To help prioritize Plan implementation, we asked community members to rank the following principles: connectivity; safety and comfort; maintenance; and community. The prioritization public input survey was open from July 15-August 16, 2020. Survey results will help the City prioritize the implementation of the Plan recommendations.

Connectivity: improve infrastructure to destinations

Examples:

  • Build bikeways that serve popular destinations (e.g., schools, transit, commercial areas, parks, and shopping centers)
  • Build new pedestrian infrastructure near popular destinations
  • Improve estuary crossings
  • Install more bicycle parking to serve popular destinations
  • Install more wayfinding signage citywide

Safety and comfort: build a safer and more comfortable active transportation network

Examples:

  • Create safer crossings of major streets for bicyclists and pedestrians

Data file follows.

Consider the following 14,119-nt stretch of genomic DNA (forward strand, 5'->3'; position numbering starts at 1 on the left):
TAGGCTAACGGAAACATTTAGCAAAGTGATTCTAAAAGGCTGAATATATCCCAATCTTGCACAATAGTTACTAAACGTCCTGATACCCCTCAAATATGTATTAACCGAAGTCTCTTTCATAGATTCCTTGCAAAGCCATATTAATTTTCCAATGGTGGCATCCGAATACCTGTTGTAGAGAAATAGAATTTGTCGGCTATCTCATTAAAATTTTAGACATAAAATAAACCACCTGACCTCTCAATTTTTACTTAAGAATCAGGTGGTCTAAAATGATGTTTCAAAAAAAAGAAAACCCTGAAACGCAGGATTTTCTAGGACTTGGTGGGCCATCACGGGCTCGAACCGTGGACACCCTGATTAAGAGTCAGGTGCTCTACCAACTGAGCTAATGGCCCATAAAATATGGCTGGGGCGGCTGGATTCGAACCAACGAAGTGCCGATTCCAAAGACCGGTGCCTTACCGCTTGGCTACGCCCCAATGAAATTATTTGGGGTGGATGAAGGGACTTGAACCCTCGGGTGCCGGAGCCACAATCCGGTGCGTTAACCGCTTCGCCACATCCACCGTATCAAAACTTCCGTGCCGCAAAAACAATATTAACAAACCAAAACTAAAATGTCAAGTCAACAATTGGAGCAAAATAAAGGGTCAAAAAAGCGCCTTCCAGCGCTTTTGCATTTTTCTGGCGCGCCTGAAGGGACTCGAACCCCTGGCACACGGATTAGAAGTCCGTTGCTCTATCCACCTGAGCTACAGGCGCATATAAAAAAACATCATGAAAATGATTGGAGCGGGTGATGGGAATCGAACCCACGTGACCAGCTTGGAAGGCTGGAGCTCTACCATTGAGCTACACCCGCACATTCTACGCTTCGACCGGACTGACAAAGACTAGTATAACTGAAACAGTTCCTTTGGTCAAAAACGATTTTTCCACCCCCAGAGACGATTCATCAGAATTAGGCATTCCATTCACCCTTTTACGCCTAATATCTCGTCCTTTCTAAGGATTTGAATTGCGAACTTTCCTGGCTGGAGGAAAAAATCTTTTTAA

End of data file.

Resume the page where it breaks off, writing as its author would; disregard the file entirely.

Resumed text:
• Build high-quality, high-comfort bikeways (e.g., separated bike lanes on high-volume, high-speed streets, and bicycle boulevards on low-volume, low-speed streets)
  • Build high-comfort pedestrian infrastructure (e.g., curb extensions or median refuge islands)

Maintenance: maintain what is there

Examples:

  • Maintain and upgrade existing multi-use trails and pathways 
  • Maintain and upgrade existing walking/biking facilities (e.g., sidewalks, bike lane striping, and bike racks)

Community: implement new education and outreach programs

Examples:

  • Develop a community-wide campaign to promote walking, biking, and rolling.
  • Offer and promote free bicycle support services for low-income communities and people who are experiencing homeless.